From True Woman To New Woman: Limiting Ideals Of Femininity In Bread Givers

  • Words 1847
  • Pages 4
Download PDF

In the novel Breadgivers, Sara Smolinsky comes of age in a shifting and uncertain era. The Gilded Age was a time of change for many different aspects of American life, particularly family life and gender relations. As work became more modern and industrialized, the expectations and ideals for women followed suit. The “True Woman” of the past was gradually giving way to the “New Woman” of the future, with true womanhood expecting women to be “angels of the home” and new womanhood encouraging women to enter the public sphere. The deep-rooted cultural expectations of women’s domesticity and the true womanhood ideal did not give way to the educated and individualistic new woman overnight. These two contrasting ideas were each part of the cultural milieu during the Gilded age and even persist, at the very least to some extent, to this day. Though Sarah does make herself into a new woman by the end of the book, she does not completely let go of the values of true womanhood. She embraces new womanhood but also recognizes the need for family and community in order to lead a full and fulfilling life, and would likely reject the argument that Elizabeth Cady Stanton makes in “The Solitude of the Self,” that humans operate in profound solitude from one another and thus no one (especially women) should be dependent on or wholly responsible for another person.

It’s important to understand that the only women who ever even had a chance at fulfilling the true womanhood ideal were white, upper-middle/upper class women. The ideal true woman was a domestic creature who would seek fulfillment in life by marrying a suitable man, keeping house, and raising children. The women who were able to fulfill this standard of womanhood must be of the class to afford to stay home. For Immigrant families such as Sara’s, African American families, working class or poor families, or basically any family that wasn’t white and relatively well-off, the ideal of the true woman was forever out of reach. Sara, her mother, and her sisters certainly could never have afforded to stay completely within the domestic sphere even if the patriarch of the Smolinsky clan did try to provide for his family.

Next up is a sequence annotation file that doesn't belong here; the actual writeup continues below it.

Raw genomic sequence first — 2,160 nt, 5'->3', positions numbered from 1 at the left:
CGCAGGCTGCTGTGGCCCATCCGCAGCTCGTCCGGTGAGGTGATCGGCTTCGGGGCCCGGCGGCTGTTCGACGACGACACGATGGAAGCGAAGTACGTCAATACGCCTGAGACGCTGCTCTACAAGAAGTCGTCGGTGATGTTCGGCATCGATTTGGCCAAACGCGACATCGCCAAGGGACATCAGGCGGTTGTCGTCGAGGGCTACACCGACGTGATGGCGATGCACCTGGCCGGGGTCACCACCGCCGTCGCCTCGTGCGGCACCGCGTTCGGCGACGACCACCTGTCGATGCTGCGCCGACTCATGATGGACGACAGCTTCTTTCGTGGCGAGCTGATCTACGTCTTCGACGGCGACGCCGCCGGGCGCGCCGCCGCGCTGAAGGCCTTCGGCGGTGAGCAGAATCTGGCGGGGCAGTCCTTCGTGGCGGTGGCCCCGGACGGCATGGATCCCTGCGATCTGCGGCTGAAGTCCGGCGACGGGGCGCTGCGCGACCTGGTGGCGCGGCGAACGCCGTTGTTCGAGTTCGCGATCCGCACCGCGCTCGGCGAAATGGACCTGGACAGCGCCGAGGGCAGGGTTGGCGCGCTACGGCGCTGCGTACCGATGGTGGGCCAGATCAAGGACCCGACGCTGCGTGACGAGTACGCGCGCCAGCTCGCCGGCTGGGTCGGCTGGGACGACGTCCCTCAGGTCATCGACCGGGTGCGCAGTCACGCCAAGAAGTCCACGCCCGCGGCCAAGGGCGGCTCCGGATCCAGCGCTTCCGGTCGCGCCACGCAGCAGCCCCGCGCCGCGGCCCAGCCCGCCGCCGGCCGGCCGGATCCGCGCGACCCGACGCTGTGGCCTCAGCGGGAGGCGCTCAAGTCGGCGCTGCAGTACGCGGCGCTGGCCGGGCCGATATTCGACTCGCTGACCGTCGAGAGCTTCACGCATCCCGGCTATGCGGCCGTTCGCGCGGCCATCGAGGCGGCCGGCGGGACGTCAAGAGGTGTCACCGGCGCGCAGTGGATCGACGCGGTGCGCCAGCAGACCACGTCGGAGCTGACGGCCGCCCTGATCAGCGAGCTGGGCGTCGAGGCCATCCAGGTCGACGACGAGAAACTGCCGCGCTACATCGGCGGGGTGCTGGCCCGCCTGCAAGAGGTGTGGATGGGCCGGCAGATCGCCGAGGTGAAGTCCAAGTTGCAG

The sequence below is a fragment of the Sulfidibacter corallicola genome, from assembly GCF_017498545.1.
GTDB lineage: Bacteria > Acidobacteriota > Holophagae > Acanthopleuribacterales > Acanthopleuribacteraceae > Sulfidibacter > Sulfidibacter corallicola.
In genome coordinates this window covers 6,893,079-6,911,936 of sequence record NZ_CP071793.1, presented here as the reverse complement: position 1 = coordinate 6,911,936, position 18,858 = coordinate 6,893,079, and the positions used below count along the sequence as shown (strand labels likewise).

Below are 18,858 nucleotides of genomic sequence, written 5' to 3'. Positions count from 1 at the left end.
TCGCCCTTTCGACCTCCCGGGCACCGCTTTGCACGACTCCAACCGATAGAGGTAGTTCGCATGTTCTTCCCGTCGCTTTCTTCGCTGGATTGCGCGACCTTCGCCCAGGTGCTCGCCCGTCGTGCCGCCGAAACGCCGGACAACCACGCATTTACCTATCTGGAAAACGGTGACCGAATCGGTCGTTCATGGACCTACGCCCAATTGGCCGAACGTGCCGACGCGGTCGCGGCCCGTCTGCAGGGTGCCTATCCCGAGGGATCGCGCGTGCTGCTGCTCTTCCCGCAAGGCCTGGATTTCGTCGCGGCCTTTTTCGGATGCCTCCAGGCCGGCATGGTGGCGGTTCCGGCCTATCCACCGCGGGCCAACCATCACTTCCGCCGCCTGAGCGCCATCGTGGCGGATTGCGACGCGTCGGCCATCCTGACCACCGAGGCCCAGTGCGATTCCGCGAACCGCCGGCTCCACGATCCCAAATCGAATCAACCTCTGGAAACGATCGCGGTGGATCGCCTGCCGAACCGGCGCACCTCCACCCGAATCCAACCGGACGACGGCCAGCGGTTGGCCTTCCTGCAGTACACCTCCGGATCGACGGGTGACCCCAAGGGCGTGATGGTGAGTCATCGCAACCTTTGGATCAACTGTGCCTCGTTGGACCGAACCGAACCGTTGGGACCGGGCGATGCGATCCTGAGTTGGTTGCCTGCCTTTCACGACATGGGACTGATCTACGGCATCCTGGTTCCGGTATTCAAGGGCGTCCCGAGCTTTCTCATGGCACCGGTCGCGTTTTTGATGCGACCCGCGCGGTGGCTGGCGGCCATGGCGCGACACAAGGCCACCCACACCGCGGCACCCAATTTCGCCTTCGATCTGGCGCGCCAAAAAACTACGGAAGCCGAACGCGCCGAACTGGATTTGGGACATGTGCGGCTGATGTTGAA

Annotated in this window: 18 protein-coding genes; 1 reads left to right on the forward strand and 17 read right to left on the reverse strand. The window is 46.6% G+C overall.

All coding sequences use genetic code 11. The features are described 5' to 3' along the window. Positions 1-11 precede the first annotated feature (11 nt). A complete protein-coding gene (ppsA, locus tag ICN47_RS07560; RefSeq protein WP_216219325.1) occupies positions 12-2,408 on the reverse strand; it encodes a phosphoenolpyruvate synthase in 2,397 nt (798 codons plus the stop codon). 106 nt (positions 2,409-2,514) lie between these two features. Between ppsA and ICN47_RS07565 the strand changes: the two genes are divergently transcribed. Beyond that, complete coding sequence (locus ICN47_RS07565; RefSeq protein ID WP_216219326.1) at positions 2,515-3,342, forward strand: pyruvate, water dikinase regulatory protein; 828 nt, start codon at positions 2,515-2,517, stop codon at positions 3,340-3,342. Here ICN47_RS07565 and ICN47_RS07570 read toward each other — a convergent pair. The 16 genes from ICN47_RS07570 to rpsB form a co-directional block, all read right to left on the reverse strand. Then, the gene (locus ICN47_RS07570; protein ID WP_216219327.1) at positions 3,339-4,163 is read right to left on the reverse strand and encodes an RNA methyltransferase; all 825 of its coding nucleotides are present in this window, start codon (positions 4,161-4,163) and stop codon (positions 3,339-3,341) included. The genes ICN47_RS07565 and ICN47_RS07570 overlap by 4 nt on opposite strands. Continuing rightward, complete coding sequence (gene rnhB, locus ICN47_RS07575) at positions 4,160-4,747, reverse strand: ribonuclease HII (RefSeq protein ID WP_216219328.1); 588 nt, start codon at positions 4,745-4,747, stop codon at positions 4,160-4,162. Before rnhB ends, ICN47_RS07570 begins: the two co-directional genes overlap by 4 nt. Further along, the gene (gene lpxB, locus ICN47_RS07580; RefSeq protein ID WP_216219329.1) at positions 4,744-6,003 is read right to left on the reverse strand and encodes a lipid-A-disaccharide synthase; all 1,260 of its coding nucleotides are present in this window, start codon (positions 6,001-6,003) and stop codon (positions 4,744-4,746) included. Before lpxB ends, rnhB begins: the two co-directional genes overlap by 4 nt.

Click to get a unique essay

Our writers can write you a new plagiarism-free essay on any topic

Though Sara nor any of the women of Sara’s family are able to enjoy the leisurely aspects of true womanhood, they are certainly under the yoke of all the oppressive aspects of the true womanhood ideal. From a very young age Sarah bucks under the weight of her father’s expectations. The true woman is expected to be completely dependent on men throughout her life: first her father, then her husband. The idea was that the man would provide for his wife and she would focus on the children. To no woman’s surprise, complete filial piety rarely works to a woman’s advantage. Sara’s father does not work or provide in any way for his family, instead choosing to spend his days studying the Torah.